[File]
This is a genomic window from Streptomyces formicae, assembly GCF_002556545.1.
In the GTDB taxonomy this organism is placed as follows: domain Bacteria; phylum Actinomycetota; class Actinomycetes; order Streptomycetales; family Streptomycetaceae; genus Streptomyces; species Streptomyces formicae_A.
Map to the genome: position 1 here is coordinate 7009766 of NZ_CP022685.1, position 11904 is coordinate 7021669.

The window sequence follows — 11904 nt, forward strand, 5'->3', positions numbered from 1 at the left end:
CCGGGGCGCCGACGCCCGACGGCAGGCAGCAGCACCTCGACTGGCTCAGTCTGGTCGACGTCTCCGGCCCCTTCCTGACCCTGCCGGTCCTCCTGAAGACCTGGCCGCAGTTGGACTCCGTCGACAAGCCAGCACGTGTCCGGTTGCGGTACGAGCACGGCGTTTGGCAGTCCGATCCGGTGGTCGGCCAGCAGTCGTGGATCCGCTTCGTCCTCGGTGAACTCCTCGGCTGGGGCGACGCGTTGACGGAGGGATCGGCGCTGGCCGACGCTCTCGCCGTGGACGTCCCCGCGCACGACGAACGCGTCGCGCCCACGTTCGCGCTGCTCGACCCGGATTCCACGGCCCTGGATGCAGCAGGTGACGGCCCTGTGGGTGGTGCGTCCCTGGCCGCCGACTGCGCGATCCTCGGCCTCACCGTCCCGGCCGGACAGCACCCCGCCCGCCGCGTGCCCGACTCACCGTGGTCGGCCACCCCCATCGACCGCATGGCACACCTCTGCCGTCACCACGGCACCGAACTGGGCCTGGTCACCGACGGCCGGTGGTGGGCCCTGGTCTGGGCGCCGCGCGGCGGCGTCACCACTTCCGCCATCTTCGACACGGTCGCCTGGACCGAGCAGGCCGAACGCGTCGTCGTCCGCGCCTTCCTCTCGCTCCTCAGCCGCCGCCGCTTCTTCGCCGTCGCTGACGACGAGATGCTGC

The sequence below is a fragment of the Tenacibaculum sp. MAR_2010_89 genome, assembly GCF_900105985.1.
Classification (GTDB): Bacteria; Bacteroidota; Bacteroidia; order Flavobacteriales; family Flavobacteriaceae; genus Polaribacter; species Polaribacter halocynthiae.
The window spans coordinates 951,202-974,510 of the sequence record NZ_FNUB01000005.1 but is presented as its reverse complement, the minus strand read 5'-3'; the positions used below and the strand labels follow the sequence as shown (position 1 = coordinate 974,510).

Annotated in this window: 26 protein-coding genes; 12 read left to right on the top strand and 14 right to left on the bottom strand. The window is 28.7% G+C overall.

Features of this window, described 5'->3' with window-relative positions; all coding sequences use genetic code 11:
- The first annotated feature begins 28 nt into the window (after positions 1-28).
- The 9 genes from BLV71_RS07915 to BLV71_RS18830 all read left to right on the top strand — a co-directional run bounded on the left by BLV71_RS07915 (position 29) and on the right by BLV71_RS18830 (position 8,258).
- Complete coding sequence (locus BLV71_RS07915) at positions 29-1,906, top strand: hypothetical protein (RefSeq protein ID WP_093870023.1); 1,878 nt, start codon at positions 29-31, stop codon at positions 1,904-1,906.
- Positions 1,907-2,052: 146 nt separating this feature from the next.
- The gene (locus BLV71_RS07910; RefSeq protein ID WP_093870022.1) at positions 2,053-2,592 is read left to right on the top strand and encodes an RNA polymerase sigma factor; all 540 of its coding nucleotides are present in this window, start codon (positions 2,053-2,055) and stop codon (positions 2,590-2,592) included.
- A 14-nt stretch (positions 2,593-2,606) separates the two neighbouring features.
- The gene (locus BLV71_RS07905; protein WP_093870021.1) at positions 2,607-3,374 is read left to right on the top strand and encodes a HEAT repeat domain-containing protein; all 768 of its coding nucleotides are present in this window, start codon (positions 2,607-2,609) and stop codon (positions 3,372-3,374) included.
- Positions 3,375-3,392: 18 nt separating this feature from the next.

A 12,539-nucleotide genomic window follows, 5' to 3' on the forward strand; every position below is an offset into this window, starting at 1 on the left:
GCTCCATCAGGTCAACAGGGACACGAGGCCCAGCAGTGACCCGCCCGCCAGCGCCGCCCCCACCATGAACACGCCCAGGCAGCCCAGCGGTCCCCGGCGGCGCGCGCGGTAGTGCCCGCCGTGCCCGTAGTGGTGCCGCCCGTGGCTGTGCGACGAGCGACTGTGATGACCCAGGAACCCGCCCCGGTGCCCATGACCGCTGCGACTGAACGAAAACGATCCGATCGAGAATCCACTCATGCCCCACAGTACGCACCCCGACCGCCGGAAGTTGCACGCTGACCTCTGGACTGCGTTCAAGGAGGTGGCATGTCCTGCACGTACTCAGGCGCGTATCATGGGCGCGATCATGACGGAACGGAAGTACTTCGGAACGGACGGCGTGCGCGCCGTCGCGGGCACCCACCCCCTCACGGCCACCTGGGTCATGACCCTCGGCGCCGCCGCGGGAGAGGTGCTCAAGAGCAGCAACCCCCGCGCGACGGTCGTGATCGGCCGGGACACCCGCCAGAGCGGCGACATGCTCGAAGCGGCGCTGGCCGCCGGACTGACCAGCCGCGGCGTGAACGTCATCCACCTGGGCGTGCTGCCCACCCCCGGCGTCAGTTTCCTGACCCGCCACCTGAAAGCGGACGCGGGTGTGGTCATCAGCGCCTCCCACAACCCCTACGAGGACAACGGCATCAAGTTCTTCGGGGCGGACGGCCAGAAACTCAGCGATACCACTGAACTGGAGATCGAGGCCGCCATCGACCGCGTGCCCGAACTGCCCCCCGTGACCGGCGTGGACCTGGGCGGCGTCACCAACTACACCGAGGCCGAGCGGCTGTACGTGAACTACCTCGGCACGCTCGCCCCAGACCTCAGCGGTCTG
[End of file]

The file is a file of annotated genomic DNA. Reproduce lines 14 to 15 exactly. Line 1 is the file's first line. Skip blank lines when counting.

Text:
- Positions 1,907-2,052: 146 nt separating this feature from the next.
- The gene (locus BLV71_RS07910; RefSeq protein ID WP_093870022.1) at positions 2,053-2,592 is read left to right on the top strand and encodes an RNA polymerase sigma factor; all 540 of its coding nucleotides are present in this window, start codon (positions 2,053-2,055) and stop codon (positions 2,590-2,592) included.